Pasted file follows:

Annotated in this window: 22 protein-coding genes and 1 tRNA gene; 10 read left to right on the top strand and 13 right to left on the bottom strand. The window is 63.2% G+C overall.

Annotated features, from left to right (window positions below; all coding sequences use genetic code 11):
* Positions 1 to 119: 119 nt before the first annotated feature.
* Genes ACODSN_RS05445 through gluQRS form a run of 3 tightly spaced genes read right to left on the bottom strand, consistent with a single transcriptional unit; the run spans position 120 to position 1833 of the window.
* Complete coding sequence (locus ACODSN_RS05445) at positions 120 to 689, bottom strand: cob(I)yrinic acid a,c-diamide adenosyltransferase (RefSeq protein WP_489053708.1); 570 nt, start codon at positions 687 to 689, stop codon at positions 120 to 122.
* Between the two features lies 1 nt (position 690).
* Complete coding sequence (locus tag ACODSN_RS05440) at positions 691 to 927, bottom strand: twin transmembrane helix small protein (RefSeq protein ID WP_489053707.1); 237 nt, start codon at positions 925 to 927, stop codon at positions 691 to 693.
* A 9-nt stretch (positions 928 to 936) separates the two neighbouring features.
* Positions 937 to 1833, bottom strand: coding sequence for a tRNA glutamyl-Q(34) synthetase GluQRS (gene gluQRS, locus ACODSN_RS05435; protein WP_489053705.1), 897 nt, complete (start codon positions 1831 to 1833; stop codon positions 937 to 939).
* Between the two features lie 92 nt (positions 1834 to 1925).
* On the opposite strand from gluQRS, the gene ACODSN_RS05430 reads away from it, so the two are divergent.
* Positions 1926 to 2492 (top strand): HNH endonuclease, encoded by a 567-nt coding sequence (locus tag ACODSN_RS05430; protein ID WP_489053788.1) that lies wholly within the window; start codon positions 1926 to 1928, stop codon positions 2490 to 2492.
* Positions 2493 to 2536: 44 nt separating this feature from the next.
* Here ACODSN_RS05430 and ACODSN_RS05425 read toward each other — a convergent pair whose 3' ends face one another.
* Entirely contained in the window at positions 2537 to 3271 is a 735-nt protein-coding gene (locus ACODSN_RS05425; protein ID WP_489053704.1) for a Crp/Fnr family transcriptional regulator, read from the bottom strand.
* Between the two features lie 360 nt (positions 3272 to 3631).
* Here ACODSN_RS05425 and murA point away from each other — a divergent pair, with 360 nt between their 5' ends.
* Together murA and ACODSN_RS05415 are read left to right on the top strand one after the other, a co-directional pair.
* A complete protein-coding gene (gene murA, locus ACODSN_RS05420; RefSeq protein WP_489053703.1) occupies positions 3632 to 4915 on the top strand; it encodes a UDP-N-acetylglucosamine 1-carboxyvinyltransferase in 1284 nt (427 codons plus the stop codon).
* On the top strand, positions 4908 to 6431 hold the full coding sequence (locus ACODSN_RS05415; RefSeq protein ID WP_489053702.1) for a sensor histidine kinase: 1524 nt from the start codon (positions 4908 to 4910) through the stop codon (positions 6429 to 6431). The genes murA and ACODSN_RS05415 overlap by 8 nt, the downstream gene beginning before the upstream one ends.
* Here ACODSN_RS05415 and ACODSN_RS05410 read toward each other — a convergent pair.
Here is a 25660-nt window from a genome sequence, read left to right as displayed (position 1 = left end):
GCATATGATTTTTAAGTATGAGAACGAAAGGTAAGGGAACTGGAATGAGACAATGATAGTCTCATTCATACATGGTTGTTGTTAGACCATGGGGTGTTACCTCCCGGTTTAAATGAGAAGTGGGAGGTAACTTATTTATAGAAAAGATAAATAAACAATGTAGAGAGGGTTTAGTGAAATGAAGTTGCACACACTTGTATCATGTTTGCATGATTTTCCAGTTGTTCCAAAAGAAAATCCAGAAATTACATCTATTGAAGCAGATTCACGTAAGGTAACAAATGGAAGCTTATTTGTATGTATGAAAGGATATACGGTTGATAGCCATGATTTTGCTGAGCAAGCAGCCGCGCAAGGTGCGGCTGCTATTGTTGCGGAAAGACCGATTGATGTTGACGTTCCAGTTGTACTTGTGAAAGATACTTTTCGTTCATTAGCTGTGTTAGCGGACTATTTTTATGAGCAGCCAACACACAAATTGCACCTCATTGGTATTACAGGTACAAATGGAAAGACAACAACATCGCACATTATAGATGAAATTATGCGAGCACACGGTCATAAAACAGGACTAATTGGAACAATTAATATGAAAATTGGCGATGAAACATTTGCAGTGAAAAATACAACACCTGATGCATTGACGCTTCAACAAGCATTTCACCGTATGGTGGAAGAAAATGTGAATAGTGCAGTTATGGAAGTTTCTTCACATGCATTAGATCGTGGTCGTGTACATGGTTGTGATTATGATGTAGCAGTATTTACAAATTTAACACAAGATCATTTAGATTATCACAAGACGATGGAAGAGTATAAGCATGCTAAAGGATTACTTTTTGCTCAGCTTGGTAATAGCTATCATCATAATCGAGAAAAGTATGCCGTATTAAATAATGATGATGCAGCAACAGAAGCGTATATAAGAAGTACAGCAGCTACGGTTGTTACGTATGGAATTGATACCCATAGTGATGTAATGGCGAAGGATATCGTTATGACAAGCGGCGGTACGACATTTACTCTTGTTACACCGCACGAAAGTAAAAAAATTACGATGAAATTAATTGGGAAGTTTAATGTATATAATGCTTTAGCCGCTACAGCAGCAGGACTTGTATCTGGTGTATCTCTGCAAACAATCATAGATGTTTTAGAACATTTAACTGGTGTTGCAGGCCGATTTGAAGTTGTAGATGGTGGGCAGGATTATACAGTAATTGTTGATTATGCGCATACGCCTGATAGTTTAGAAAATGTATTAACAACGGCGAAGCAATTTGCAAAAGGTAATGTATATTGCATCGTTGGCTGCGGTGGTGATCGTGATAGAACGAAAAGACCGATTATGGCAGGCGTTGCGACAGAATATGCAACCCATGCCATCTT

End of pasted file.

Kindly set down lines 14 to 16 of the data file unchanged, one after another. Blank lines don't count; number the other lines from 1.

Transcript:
* Here ACODSN_RS05430 and ACODSN_RS05425 read toward each other — a convergent pair whose 3' ends face one another.
* Entirely contained in the window at positions 2537 to 3271 is a 735-nt protein-coding gene (locus ACODSN_RS05425; protein ID WP_489053704.1) for a Crp/Fnr family transcriptional regulator, read from the bottom strand.
* Between the two features lie 360 nt (positions 3272 to 3631).